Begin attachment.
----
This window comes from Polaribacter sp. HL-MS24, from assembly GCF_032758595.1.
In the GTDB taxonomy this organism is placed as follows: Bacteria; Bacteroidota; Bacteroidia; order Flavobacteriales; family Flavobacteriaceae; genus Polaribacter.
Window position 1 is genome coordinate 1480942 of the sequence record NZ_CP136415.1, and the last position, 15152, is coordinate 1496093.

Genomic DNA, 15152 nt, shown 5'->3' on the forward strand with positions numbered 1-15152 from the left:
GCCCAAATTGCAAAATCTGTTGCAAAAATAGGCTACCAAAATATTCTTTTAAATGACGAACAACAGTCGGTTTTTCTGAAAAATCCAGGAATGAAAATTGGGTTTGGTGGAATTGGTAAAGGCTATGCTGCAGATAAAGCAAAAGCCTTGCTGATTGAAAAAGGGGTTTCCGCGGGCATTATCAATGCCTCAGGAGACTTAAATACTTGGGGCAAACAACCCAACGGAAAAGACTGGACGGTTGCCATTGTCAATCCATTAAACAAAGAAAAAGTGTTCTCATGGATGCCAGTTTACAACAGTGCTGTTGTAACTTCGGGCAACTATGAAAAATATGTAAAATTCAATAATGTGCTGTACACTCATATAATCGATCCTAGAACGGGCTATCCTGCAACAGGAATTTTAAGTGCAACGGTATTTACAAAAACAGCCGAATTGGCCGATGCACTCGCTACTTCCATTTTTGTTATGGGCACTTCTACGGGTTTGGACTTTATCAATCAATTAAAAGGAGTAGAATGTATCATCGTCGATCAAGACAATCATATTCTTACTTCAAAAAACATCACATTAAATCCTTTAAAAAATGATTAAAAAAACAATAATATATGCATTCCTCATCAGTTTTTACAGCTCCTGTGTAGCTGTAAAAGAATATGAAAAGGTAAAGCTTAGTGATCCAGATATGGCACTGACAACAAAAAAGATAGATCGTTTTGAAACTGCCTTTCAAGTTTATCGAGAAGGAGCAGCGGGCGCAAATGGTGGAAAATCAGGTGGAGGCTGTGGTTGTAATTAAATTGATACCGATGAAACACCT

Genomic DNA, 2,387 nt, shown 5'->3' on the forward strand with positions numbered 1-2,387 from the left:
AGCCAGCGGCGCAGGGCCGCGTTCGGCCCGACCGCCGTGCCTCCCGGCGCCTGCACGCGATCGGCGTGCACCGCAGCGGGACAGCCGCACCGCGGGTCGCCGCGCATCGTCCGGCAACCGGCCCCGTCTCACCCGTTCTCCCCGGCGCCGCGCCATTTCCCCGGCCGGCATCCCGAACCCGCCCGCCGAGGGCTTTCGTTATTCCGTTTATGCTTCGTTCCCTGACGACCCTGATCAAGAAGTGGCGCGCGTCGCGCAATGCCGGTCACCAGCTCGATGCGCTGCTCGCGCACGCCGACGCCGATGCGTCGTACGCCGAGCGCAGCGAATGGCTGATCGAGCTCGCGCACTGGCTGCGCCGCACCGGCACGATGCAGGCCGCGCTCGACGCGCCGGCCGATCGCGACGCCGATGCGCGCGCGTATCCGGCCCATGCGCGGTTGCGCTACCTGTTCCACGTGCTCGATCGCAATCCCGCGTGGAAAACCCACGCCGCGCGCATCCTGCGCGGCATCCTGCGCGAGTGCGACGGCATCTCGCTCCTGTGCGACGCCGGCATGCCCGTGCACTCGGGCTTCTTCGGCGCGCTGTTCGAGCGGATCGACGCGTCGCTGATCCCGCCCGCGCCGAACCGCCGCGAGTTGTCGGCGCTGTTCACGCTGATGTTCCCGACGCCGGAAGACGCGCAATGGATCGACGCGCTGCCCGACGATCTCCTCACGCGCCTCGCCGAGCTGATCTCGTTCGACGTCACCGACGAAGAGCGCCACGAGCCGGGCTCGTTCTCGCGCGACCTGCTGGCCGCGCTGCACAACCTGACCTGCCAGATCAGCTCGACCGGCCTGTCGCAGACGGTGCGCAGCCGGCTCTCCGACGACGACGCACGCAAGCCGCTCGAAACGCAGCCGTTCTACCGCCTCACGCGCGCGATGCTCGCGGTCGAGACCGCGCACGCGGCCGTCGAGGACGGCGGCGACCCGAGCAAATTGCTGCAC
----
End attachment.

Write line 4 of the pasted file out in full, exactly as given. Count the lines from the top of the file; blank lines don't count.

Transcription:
Genomic DNA, 15152 nt, shown 5'->3' on the forward strand with positions numbered 1-15152 from the left: